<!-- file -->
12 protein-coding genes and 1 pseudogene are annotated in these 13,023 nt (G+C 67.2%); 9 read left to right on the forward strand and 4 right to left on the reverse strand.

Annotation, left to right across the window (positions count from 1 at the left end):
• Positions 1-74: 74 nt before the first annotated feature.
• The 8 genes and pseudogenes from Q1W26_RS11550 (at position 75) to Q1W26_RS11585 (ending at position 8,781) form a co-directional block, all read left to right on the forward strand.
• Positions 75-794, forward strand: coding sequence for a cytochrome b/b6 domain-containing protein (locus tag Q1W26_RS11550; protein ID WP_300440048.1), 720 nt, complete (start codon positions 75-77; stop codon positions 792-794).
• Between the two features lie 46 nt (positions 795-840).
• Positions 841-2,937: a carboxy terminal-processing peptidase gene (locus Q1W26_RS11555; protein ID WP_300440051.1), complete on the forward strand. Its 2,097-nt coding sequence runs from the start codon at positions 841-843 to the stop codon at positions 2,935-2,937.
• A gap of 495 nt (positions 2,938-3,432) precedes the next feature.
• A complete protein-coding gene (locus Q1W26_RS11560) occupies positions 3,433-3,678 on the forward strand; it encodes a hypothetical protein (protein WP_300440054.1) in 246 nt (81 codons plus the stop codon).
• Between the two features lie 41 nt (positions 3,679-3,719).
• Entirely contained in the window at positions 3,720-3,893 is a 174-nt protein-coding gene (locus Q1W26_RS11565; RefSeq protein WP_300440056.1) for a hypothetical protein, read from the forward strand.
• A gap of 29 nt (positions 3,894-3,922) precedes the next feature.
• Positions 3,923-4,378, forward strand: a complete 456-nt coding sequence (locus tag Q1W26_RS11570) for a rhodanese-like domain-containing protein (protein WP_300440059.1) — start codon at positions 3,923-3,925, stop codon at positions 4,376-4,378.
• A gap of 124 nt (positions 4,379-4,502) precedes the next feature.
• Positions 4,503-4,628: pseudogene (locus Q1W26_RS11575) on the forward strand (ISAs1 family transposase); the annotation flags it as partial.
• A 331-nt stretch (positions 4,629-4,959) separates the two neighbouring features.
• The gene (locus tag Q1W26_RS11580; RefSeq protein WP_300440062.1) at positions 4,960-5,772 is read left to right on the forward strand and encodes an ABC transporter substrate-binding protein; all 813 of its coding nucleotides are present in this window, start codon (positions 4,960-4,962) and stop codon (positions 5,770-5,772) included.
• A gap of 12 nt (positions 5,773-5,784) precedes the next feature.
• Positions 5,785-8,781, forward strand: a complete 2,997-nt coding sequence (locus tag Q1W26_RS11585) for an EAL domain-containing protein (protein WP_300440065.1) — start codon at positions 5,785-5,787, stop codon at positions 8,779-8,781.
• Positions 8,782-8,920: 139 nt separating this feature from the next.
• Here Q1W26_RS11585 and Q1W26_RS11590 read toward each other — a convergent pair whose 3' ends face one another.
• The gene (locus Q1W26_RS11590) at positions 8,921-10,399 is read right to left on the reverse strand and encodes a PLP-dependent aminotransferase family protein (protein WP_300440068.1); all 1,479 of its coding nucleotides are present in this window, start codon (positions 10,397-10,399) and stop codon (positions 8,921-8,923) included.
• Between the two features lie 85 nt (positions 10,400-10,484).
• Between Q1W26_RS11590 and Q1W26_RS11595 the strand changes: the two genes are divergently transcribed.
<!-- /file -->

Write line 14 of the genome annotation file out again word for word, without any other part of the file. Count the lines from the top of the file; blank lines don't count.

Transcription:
• A gap of 124 nt (positions 4,379-4,502) precedes the next feature.